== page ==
Two quotes from the constantly extending comment section on the HOW WE DIE post sum up first, what is going on there —
I’ve been a hospice chaplain for over 25 years, and I can’t remember when I’ve seen a better Article with such wonderful comments. — RevReif
and second my own conclusions —
I do not want my family, community of society investing $$ toward keeping me alive when my window of larger contribution has passed. Toward what end, purpose or otherwise? — Wandering Hebrew
I assumed that the synchronicity between the 4th anniversary of this blog’s start and the post on HOW WE DIE that was just starting to go viral that very day meant that I had my “sign.” I was to continue the blog, but ratchet down the time it takes me daily. (The other choice was to stop and leave the site up as an archive.)
But obviously, I do need to be careful, and much more specific, in what I ask for. Because this one post from January 19th —
— is still ramping up — over twice as many views each day as the day before (over 100,000 yesterday, and over 80,000 already, at noon, today). At this point, new comments are posted every couple of minutes. And, since I moderate the first comment from each person, then I must sit here and read each new deep, heartfelt, often agonizing, story in order to “approve” it!
Hilarious, and tragic. Hilarious, that I would be “reduced” to serving in this manner, as secretary to my own blog. And tragic, that this subject of how we die now compared with how we used to die seems to be the great unmentionable that, via this one post on a heretofore relatively obscure blog, has suddenly burst into collective awareness.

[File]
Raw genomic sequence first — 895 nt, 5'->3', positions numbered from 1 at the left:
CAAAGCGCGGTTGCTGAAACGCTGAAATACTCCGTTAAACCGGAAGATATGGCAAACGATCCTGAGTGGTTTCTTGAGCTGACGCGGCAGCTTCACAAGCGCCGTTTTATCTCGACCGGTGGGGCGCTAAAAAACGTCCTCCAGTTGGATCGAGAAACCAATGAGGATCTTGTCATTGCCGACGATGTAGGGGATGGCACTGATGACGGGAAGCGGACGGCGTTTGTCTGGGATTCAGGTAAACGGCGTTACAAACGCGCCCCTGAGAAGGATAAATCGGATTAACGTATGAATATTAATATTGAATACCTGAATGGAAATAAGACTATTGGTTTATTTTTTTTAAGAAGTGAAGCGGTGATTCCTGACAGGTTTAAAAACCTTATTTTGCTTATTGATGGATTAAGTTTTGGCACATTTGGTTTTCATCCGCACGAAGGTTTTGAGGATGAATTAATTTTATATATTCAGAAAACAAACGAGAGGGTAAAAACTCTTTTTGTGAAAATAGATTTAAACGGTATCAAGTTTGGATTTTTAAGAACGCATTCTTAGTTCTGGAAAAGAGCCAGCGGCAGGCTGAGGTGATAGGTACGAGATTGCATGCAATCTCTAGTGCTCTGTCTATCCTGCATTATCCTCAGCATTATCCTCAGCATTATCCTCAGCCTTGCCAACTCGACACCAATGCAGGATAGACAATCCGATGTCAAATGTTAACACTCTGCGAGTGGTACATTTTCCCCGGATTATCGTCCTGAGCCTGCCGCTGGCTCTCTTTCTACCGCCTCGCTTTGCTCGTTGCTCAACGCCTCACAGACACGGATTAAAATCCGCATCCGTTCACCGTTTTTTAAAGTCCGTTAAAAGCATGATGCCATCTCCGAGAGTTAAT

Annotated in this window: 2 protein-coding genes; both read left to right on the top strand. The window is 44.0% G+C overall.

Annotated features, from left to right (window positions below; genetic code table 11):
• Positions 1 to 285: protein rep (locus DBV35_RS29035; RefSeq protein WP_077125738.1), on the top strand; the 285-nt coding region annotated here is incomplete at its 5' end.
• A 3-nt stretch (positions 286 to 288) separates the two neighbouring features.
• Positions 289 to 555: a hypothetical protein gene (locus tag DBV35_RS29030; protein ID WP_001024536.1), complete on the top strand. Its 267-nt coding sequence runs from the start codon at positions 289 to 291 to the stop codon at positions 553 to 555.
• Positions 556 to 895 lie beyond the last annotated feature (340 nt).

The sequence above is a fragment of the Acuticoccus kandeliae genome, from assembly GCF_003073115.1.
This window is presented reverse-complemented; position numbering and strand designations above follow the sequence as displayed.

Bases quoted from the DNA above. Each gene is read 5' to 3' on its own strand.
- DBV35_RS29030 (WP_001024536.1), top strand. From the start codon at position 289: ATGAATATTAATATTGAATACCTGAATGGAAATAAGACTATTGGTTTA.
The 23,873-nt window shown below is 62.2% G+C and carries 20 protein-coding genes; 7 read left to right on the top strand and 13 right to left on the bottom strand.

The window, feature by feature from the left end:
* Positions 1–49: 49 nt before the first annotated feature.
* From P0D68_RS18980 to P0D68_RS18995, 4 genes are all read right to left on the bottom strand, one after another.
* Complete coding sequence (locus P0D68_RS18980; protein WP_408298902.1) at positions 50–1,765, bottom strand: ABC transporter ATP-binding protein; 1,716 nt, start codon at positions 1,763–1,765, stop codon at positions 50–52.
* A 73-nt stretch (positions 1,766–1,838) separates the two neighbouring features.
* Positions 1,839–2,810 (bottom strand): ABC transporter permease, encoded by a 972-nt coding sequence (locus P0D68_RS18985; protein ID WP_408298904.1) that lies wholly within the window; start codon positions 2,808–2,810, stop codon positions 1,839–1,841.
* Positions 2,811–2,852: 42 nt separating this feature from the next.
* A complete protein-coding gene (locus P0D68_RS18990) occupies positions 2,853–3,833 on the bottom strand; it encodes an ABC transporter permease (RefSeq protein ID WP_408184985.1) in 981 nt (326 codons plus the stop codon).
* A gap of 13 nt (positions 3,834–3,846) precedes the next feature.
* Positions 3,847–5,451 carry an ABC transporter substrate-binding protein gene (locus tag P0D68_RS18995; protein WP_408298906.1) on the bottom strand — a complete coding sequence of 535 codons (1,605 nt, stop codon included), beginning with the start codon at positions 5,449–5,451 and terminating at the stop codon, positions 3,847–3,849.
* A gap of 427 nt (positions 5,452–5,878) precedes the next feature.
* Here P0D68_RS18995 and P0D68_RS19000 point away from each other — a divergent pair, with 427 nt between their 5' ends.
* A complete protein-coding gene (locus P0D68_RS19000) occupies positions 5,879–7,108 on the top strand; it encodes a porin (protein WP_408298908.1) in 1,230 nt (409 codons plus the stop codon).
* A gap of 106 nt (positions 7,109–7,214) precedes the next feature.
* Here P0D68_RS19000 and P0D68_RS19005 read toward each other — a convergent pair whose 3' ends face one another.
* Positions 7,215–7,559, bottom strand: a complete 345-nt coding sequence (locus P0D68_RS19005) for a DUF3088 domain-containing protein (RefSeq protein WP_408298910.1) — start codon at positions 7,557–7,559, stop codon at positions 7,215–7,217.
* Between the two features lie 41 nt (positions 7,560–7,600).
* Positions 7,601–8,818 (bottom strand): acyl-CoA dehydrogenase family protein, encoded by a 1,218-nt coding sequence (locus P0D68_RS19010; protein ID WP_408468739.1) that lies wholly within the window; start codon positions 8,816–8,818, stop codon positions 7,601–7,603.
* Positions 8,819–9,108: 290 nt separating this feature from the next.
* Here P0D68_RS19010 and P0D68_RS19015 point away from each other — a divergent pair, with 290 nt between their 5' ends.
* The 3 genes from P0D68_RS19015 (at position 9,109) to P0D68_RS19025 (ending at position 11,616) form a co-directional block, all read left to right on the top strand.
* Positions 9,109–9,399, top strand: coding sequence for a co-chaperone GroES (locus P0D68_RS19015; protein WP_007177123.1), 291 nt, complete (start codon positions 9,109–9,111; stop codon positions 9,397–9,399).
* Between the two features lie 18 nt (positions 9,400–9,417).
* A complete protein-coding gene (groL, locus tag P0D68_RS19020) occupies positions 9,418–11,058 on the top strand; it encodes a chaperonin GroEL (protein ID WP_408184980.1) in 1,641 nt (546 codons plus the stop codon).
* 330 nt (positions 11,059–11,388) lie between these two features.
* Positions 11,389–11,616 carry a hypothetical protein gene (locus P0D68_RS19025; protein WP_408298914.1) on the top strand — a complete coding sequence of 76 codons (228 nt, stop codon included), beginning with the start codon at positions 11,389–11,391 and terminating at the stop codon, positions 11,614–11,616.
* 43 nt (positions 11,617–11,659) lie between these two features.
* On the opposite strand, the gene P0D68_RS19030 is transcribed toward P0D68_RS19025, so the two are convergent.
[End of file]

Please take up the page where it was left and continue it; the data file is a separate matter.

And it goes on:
For myself, I continue to be astonished at the depth of resonance this subject has called forth in the comment section. And grateful, if squirming, at the amount of work it takes me to just sit here and say yes to each one. And in awe. Mostly that. In awe of the current of profound feeling that runs through this bloody, distracting world, despite the chaotic, uncaring craziness that we witness — and, to some extent, if we are to remain alive, must engage in — on a daily basis.
Yes. In awe of our deep deep caring for one another, and our compassion, our agonized responsiveness to this most intimate of personal and interpersonal quandaries in the soulless, robotic, technological age.
I am at your service.
Bless us all.